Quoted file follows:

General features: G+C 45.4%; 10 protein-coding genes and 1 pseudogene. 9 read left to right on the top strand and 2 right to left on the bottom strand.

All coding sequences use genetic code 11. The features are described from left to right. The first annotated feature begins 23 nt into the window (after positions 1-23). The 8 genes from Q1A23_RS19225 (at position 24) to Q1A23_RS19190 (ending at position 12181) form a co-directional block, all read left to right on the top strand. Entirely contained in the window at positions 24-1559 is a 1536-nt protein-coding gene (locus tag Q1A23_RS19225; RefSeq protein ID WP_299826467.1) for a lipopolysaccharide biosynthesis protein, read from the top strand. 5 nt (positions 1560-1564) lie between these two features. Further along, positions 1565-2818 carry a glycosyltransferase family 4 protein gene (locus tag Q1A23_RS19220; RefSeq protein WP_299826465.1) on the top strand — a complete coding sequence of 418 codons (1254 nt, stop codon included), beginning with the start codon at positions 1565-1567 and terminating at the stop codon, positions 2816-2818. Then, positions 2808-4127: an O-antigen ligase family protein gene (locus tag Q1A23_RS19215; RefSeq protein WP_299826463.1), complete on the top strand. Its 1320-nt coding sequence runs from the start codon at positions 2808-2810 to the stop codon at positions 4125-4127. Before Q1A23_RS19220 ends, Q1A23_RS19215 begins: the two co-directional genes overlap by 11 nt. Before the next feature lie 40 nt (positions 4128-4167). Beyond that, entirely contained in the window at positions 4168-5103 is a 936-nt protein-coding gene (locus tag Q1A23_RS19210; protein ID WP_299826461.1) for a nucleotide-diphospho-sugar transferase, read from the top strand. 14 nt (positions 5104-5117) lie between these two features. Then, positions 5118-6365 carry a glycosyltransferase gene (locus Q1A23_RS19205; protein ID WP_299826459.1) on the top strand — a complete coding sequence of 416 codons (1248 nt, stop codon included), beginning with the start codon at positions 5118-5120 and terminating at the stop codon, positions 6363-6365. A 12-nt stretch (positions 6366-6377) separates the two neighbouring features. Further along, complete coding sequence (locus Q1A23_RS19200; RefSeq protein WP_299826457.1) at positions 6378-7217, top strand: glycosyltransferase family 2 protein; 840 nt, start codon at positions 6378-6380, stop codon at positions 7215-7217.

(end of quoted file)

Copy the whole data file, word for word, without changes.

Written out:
General features: G+C 45.4%; 10 protein-coding genes and 1 pseudogene. 9 read left to right on the top strand and 2 right to left on the bottom strand.

All coding sequences use genetic code 11. The features are described from left to right. The first annotated feature begins 23 nt into the window (after positions 1-23). The 8 genes from Q1A23_RS19225 (at position 24) to Q1A23_RS19190 (ending at position 12181) form a co-directional block, all read left to right on the top strand. Entirely contained in the window at positions 24-1559 is a 1536-nt protein-coding gene (locus tag Q1A23_RS19225; RefSeq protein ID WP_299826467.1) for a lipopolysaccharide biosynthesis protein, read from the top strand. 5 nt (positions 1560-1564) lie between these two features. Further along, positions 1565-2818 carry a glycosyltransferase family 4 protein gene (locus tag Q1A23_RS19220; RefSeq protein WP_299826465.1) on the top strand — a complete coding sequence of 418 codons (1254 nt, stop codon included), beginning with the start codon at positions 1565-1567 and terminating at the stop codon, positions 2816-2818. Then, positions 2808-4127: an O-antigen ligase family protein gene (locus tag Q1A23_RS19215; RefSeq protein WP_299826463.1), complete on the top strand. Its 1320-nt coding sequence runs from the start codon at positions 2808-2810 to the stop codon at positions 4125-4127. Before Q1A23_RS19220 ends, Q1A23_RS19215 begins: the two co-directional genes overlap by 11 nt. Before the next feature lie 40 nt (positions 4128-4167). Beyond that, entirely contained in the window at positions 4168-5103 is a 936-nt protein-coding gene (locus tag Q1A23_RS19210; protein ID WP_299826461.1) for a nucleotide-diphospho-sugar transferase, read from the top strand. 14 nt (positions 5104-5117) lie between these two features. Then, positions 5118-6365 carry a glycosyltransferase gene (locus Q1A23_RS19205; protein ID WP_299826459.1) on the top strand — a complete coding sequence of 416 codons (1248 nt, stop codon included), beginning with the start codon at positions 5118-5120 and terminating at the stop codon, positions 6363-6365. A 12-nt stretch (positions 6366-6377) separates the two neighbouring features. Further along, complete coding sequence (locus Q1A23_RS19200; RefSeq protein WP_299826457.1) at positions 6378-7217, top strand: glycosyltransferase family 2 protein; 840 nt, start codon at positions 6378-6380, stop codon at positions 7215-7217.